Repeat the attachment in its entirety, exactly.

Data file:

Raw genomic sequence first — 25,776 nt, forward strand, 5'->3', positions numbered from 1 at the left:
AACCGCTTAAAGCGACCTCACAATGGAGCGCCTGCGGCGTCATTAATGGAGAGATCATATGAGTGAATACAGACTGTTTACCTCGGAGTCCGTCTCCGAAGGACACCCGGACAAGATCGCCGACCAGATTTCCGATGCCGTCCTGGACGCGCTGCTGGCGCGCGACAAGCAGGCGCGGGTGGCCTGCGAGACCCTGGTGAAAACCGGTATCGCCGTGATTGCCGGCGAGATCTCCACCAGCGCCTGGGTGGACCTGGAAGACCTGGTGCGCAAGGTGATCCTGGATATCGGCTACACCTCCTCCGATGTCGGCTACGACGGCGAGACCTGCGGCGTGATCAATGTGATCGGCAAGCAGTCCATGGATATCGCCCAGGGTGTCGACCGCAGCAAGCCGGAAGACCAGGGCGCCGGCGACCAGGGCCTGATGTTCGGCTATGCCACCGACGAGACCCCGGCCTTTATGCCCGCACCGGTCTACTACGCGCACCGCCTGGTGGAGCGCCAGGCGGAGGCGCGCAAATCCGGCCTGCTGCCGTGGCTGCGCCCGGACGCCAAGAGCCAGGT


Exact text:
Raw genomic sequence first — 25,776 nt, forward strand, 5'->3', positions numbered from 1 at the left:
AACCGCTTAAAGCGACCTCACAATGGAGCGCCTGCGGCGTCATTAATGGAGAGATCATATGAGTGAATACAGACTGTTTACCTCGGAGTCCGTCTCCGAAGGACACCCGGACAAGATCGCCGACCAGATTTCCGATGCCGTCCTGGACGCGCTGCTGGCGCGCGACAAGCAGGCGCGGGTGGCCTGCGAGACCCTGGTGAAAACCGGTATCGCCGTGATTGCCGGCGAGATCTCCACCAGCGCCTGGGTGGACCTGGAAGACCTGGTGCGCAAGGTGATCCTGGATATCGGCTACACCTCCTCCGATGTCGGCTACGACGGCGAGACCTGCGGCGTGATCAATGTGATCGGCAAGCAGTCCATGGATATCGCCCAGGGTGTCGACCGCAGCAAGCCGGAAGACCAGGGCGCCGGCGACCAGGGCCTGATGTTCGGCTATGCCACCGACGAGACCCCGGCCTTTATGCCCGCACCGGTCTACTACGCGCACCGCCTGGTGGAGCGCCAGGCGGAGGCGCGCAAATCCGGCCTGCTGCCGTGGCTGCGCCCGGACGCCAAGAGCCAGGT